Investigators continued to sift through the charred remains of an apartment building Sunday where five people died the previous day.
The U.S. Bureau of Alcohol, Tobacco, Firearms and Explosives and the State Law Enforcement Division assisted the Spartanburg County Fire Investigation Team and Whitney Fire Department in the investigation of the deadly blaze at Southern Pines Apartments on Bryant Road.
Spartanburg County Coroner Rusty Clevenger was working Sunday evening to identify the victims, believed to be two adults and three children under age 18. He said he will likely need dental records to identify them, and it was difficult getting that information on a weekend.
There were at least seven fatalities as a result of fire in South Carolina over the weekend. An infant died in a fire overnight Friday near North Main Street, and a man died Saturday in Elloree.
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“Worse-case scenario” is how Whitney Fire Chief Shawn Petras described his thoughts upon receiving the call about an apartment fire at night, with people trapped inside their homes.
“Everyone’s sleeping,” Petras said. “You hope the smoke detectors are working.”
Petras said fire departments were called to the blaze at about 12:30 a.m. Saturday. The fire appeared to have started in a first-story apartment, burned into the apartment above and then ripped through the attic quickly. When the Whitney Fire Department arrived, the first- and second-story apartments on the right side of the building were engulfed in fire.
About 50 firefighters fought the blaze from Whitney, Hilltop, Drayton, Cherokee Springs and Spartanburg city fire departments. One firefighter received a minor injury when something from the second floor swung down and hit him on the backs of his legs, Petras said.
Whitney firefighters arrived to find about a dozen sheriff’s deputies on scene, Petras said. Most residents escaped the burning building, but sheriff’s deputies assisted a man in a wheelchair in getting to a safe place in the parking lot.
“We knocked on all doors,” Petras said. “But I give very big props to the Spartanburg County Sheriff’s Office. The sheriff’s department helped out tremendously and did a heck of a job.”
A man was injured as he tried to re-enter his first-floor apartment to save his children, Petras said. He, along with a woman from the apartment, and two children were taken to Spartanburg Medical Center. Two other children died in the apartment, Petras said.
There was some confusion in accounting for all the families who lived in the building. Apartment management first told firefighters that all families had been accounted for, but hours later, told Petras that one family, in the second floor apartment above the unit where the children died, was missing. Firefighters then discovered the three additional victims. Their apartment had collapsed to the first floor, Petras said.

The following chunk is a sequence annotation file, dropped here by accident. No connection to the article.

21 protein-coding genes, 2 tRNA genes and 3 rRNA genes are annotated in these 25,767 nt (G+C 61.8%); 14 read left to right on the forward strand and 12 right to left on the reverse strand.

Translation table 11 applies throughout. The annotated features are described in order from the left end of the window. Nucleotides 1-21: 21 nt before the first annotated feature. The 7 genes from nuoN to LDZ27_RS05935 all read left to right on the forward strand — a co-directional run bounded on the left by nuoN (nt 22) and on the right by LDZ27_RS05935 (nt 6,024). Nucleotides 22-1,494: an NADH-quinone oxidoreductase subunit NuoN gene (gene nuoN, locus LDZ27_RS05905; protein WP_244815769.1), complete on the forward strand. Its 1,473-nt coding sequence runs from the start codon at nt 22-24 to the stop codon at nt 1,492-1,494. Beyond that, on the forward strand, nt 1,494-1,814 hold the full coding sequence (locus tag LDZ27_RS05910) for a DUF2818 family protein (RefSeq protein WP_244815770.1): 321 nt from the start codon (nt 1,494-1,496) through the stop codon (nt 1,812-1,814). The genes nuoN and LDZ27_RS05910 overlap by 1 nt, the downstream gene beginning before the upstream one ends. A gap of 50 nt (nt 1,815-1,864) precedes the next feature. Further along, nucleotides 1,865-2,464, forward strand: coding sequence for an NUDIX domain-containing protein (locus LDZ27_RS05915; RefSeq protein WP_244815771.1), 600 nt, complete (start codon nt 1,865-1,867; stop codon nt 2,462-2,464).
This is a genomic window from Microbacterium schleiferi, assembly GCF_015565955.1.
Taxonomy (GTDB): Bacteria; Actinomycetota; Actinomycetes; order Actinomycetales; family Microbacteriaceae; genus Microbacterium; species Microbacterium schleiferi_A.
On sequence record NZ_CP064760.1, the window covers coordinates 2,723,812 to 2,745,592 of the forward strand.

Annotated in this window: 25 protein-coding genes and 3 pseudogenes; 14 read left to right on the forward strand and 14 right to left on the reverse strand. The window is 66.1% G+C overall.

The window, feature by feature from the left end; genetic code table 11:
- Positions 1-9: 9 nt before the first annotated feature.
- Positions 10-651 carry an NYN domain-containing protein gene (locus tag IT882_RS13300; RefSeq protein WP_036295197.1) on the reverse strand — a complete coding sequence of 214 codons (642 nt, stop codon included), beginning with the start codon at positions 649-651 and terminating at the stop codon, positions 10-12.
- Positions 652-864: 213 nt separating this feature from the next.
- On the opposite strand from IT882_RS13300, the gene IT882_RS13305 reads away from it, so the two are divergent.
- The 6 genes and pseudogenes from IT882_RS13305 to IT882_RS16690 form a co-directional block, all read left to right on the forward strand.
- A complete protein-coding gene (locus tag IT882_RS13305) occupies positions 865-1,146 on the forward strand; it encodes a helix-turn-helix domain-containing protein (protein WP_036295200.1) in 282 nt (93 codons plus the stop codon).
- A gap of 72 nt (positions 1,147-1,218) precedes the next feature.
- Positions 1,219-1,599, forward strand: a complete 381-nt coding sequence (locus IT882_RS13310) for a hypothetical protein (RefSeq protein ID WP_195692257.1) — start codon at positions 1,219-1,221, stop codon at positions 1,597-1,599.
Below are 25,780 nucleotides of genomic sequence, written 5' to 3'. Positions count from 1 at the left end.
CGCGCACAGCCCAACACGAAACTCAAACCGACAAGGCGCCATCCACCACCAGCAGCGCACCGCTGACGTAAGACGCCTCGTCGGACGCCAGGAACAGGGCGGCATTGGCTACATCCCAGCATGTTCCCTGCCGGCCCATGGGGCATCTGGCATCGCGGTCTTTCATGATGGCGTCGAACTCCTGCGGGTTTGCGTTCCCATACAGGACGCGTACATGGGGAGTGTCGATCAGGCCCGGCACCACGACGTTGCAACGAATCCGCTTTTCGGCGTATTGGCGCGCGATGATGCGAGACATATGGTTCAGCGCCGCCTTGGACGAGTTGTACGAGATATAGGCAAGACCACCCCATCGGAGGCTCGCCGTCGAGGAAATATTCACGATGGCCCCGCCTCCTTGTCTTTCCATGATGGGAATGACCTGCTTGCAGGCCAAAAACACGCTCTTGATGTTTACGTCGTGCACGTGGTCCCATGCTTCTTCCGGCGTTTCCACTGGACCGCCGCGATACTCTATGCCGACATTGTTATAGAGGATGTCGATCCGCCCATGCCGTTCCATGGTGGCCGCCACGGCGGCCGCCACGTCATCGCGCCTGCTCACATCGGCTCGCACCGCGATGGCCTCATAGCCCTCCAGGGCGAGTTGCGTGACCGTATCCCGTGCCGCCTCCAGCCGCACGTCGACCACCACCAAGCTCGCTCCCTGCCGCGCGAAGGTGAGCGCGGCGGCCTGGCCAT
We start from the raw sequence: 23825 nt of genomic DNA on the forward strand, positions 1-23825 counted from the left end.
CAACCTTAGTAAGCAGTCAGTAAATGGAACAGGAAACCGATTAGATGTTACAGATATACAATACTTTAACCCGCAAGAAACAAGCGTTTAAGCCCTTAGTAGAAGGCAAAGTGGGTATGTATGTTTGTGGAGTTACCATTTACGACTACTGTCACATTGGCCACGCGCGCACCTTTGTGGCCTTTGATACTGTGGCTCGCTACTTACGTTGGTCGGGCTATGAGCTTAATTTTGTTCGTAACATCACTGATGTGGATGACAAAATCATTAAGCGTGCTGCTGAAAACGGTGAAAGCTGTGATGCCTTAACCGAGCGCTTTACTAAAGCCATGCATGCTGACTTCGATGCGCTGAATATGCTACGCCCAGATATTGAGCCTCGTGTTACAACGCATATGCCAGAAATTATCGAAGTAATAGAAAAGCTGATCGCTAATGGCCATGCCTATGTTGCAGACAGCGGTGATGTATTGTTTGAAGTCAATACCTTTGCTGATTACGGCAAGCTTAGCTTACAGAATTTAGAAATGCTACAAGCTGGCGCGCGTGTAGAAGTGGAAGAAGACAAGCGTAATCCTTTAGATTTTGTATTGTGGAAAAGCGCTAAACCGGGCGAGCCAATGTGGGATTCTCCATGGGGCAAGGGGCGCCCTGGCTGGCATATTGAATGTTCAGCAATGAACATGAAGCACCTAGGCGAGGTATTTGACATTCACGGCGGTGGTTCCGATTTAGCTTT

The apartment complex was quiet Sunday afternoon, as insurance inspectors looked through the building, still surrounded by yellow sheriff’s office tape. The worst of the damaged apartments on the building’s right side were little more than charred and splintered wood. Piles of collapsed brick had fallen to the ground. The roof was gone on all eight of the two-story apartments. As a reminder of the upcoming holiday, a fabric Santa Claus still hung, untouched by the fire, in a sliding glass door window at one apartment on the first floor.
Because the building had been built in 1974, before stricter building codes, there were no firewalls between units, and the attic was open from one end of the structure to the other. That allowed the fire to spread quickly, Petras said.
“There are no sprinklers in these buildings,” Petras said. “There is a common attic and a fire just takes off. Every apartment there is supposed to have a smoke alarm, and when we arrived, there were smoke alarms sounding.”
Several pairs of discarded rubber gloves from emergency workers littered the ground in front of the damaged building. Petras said four apartments on the right side were destroyed, with no salvageable personal belongings. All the other apartments received heavy water and smoke damage.
Three people died in fatal fires at the apartment complex, formerly known as Wildwood, in 2008, Petras said. In March 2008, a building was completely destroyed by fire, killing one. Four months later, a mother and child died in a fire. Both were cooking fires, Petras said.
Kimberly Shell, community executive for the local Red Cross, said volunteers will be at Southern Pines on Monday from 10 a.m. to 2 p.m. to assist victims.
“Tomorrow’s not going to be the last day,” Shell said Sunday. “We’ll be working with these people for a while.”
Seven families, including 16 adults and four children, were displaced by the fire. For those who would like to assist the Red Cross, monetary donations are the most helpful.
“We’re not able to handle clothes or furniture,” Shell said. “Cash is the best thing, which we use to give clients prepaid debit cards.”
Area residents have already dropped off money, gift cards, clothing, small appliances, cookware and toys for fire victims at the Whitney Fire Station, 220 Bryant Road.
“Anything would be greatly appreciated,” said Capt. Cody Pucetas, who is glad to see the donations.
“It being almost Christmas, it weighs heavy on people’s hearts,” he said.